In 2015, pedestrian fatalities in Massachusetts increased 8% to 80 from 74 in 2014. Males accounted for 65% of all pedestrian fatalities in 2015. By age, those over 55 years of age or older represented more than 50% of the fatalities during 2015. Pedestrian fatalities tend to occur more often during evening hours (6pm - midnight) and highest over the last quarter of the calendar year (October - December).
A variety of risk factors exist for pedestrians. Lack of sidewalks, traffic lights, and poor lighting can be factors in pedestrian injuries and fatalities involved motor vehicles. At the same time, pedestrians can reduce risks by utilizing crosswalks as much possible and refrain from walking on the shoulder of roads during non-daylight hours. Almost a third of pedestrian fatalities over the past five years have been due to pedestrians being in the road at non-crosswalk or traffic light locations.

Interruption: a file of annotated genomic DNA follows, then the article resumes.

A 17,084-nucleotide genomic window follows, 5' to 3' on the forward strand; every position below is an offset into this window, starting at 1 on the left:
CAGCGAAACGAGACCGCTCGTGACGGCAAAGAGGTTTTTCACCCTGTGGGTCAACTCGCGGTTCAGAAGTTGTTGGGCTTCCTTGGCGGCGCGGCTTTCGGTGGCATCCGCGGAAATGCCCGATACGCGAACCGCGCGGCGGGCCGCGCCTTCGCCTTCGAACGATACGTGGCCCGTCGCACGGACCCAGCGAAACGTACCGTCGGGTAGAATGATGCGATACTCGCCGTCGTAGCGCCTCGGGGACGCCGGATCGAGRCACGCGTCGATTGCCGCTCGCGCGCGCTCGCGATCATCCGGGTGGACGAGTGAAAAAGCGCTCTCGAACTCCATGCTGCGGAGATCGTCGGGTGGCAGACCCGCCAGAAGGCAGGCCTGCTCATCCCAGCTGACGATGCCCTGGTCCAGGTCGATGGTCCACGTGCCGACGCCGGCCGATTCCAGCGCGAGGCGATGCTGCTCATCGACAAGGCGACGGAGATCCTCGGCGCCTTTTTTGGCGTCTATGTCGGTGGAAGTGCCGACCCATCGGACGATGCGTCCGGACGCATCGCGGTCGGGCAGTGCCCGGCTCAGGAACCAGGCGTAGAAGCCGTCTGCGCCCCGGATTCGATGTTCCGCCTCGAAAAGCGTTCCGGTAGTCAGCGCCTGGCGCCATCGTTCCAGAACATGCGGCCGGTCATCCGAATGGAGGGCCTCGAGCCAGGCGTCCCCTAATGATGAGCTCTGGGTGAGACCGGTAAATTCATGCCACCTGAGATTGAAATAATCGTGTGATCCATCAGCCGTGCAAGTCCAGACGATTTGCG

To improve pedestrian safety, EOPSS/OGR/HSD supports local police departments by providing resources for enforcing laws the keep pedestrians safe; works with other state agencies and organizations seeking to create safe travel conditions; and launches public awareness campaigns through offline and online media.
In 2015, there were 9 bicyclist fatalities in the Commonwealth. From 2011-2105, there were 44 bicyclist fatalities across 32 different communities. Boston was the location for 8 of the 44 fatalities (18%). By gender, males accounted for 80% of the fatalities and of those 35 male deaths, no helmet use was found in 14 cases. For females, 4 of the 9 reported bicycle fatalities had no helmet.
From 2011-2015, the 45-64 age range accounted for 16 of the 44 reported fatalities (36%). Overall, bicyclists 21 years of age or older represented 39 of the 44 fatalities.
To improve bicycle safety, EOPSS/OGR/HSD supports local police departments by providing resources for enforcing laws the keep bicyclists safe; works with other state agencies and organizations seeking to create safe travel conditions; and launches public awareness campaigns through offline and online media.